Personal Finance

Afghan vet getting screwed by CRA, help pls

  • Last Updated:
  • Jun 12th, 2017 7:40 pm
[OP]
Jr. Member
Mar 2, 2011
190 posts
12 upvotes
Richmond Hill

Afghan vet getting screwed by CRA, help pls

Hey, so I'm in a shitty situation and I need some advice. Here's the situation:

Back around 2008 I was injured in a roadside bomb attack while serving in Afghanistan. Veterans Affairs had just switched from a lifetime pension to a lump sum for wounded vets, so I found myself in receipt of a fairly large chunk of money. I started a small business, paid some bills, and also started trading in the markets. Not too wise, considering I had no idea wtf I was doing. Anyways, long story short, I ended up losing about $90,000. Shitty, for sure, but it was what it was, I took it on the chin and moved on.

Fast forward to about a year ago and I get a notice that my taxes for 2008 and 2009 have been reassessed and I now owe CRA close to $700,000. Pretty f'ing crazy I thought, because that's probably about the totality of my lifetime income. No way could I owe that much, I thought. So I asked for an appeal and figured it would be a pretty easy fix, surely a case of mistaken identity. Anyways, months passed and I kind of forgot about it. I wasn't worried in the least because I knew it had to be a mistake. Turns out, it wasn't totally. They had the right person.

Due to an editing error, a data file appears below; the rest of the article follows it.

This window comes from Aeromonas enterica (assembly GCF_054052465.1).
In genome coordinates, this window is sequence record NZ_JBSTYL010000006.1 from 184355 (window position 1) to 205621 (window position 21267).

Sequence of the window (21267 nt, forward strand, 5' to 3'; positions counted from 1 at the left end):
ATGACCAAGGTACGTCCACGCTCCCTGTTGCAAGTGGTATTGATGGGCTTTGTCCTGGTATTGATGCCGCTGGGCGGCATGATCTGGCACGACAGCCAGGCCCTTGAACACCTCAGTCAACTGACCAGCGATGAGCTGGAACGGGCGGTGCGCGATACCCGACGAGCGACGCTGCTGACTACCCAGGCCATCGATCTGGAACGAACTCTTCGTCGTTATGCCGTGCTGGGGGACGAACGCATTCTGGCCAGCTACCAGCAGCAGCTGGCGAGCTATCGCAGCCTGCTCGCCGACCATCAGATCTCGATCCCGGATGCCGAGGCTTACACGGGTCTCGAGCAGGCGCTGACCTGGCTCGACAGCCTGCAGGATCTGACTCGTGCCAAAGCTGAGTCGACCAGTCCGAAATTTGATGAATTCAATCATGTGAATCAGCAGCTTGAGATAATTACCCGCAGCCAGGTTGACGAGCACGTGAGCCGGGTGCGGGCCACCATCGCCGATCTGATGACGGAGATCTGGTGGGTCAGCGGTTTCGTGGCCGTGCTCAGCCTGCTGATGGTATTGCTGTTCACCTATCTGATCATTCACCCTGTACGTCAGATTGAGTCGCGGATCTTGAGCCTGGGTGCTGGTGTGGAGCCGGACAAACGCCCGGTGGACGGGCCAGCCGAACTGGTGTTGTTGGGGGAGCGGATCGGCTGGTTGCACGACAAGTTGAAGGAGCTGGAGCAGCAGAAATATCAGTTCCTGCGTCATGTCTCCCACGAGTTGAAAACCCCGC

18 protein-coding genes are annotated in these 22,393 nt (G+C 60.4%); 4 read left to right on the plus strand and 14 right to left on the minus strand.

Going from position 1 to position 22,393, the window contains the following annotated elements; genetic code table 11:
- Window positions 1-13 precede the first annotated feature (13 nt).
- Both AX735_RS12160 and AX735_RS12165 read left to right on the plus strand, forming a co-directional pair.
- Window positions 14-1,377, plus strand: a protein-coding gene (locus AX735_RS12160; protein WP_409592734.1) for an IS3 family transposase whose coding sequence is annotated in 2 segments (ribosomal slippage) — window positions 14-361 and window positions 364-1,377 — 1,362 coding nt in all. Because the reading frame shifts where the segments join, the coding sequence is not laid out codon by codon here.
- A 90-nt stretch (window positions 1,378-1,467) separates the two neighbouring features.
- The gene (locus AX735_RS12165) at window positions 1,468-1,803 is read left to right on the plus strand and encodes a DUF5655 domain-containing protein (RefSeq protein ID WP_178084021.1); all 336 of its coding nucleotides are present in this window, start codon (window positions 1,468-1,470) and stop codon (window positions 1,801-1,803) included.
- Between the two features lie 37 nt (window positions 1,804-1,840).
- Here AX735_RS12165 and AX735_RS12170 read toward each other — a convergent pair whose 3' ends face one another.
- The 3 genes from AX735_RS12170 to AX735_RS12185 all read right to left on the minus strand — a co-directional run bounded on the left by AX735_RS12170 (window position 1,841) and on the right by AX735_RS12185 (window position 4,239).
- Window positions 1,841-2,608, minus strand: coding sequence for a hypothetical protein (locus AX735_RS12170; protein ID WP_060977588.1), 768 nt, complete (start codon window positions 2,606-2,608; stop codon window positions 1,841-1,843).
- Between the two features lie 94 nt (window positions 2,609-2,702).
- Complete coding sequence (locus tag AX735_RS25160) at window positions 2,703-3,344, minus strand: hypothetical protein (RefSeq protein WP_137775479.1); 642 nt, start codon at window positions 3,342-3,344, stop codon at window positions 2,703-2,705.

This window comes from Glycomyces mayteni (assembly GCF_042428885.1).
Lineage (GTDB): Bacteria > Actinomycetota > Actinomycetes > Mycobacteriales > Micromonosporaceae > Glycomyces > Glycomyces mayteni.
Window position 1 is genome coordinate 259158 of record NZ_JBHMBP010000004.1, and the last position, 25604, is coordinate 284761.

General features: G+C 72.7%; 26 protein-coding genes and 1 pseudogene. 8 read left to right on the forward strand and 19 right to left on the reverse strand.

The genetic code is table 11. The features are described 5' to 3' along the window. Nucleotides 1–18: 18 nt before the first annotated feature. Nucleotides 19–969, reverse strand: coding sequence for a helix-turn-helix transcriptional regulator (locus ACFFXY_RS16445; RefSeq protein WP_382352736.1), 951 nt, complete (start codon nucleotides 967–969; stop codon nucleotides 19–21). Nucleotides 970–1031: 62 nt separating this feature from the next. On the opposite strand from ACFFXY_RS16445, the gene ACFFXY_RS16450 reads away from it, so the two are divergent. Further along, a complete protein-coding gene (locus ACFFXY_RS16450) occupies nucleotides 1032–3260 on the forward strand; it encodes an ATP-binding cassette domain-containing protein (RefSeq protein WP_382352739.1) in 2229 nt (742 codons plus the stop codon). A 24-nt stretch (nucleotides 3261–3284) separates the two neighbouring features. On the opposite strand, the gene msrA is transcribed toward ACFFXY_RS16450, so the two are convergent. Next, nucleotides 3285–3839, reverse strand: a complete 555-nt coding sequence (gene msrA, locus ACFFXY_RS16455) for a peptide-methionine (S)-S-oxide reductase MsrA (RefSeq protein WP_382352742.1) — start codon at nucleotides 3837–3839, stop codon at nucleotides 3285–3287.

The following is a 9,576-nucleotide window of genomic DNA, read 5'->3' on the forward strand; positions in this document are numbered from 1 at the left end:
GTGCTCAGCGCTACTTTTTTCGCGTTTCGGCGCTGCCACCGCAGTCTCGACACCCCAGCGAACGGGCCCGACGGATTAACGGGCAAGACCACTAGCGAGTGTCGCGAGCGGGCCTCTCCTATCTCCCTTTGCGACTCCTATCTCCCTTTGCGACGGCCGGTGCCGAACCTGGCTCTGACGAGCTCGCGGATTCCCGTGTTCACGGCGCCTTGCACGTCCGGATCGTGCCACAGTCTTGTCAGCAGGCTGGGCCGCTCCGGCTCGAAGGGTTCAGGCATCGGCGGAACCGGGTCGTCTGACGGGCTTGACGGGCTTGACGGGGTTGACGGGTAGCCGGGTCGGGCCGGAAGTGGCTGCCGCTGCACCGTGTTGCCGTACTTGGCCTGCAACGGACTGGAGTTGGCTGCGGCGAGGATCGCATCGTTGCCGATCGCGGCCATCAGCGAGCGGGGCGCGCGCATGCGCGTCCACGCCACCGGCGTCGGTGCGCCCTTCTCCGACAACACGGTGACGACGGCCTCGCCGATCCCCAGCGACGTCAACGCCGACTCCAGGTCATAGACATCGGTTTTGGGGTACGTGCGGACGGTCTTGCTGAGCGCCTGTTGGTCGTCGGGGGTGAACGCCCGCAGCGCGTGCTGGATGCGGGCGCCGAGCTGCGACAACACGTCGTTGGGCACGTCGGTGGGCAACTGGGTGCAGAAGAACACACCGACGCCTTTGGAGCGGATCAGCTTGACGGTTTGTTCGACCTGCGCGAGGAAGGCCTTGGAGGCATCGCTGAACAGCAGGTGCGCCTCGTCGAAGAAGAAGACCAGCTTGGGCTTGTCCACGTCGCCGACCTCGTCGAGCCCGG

Apparently what happened is that TD Waterhouse had sent CRA something called a T5008 slip, something I never knew existed. These are slips for every single transaction I made from my account. All told, there was probably close to 800-900 slips sent to CRA. The problem for me is, the T5008 ONLY says the name of the security, and the proceeds from the transaction. So, for example, a slip might show that you bought (or sold, the slip doesn't specify) 1000 shares of Uranium One (hypothetically) for $8,000. So we can glean from that that the purchase (or sale) of U1 was done at $8/share. That's the only information. It doesn't say whether the transaction was a sale, or a purchase, and it doesn't say if the transaction resulted in a profit (which is taxable) or a loss (which is not). So what CRA is apparently doing is assuming that EVERY SINGLE SLIP was a sale, with proceeds going to me, and taxing that as capital gains. So they have me as making cap gains of several million dollars over that time period, with the end result being a tax bill of the aforementioned $700,000.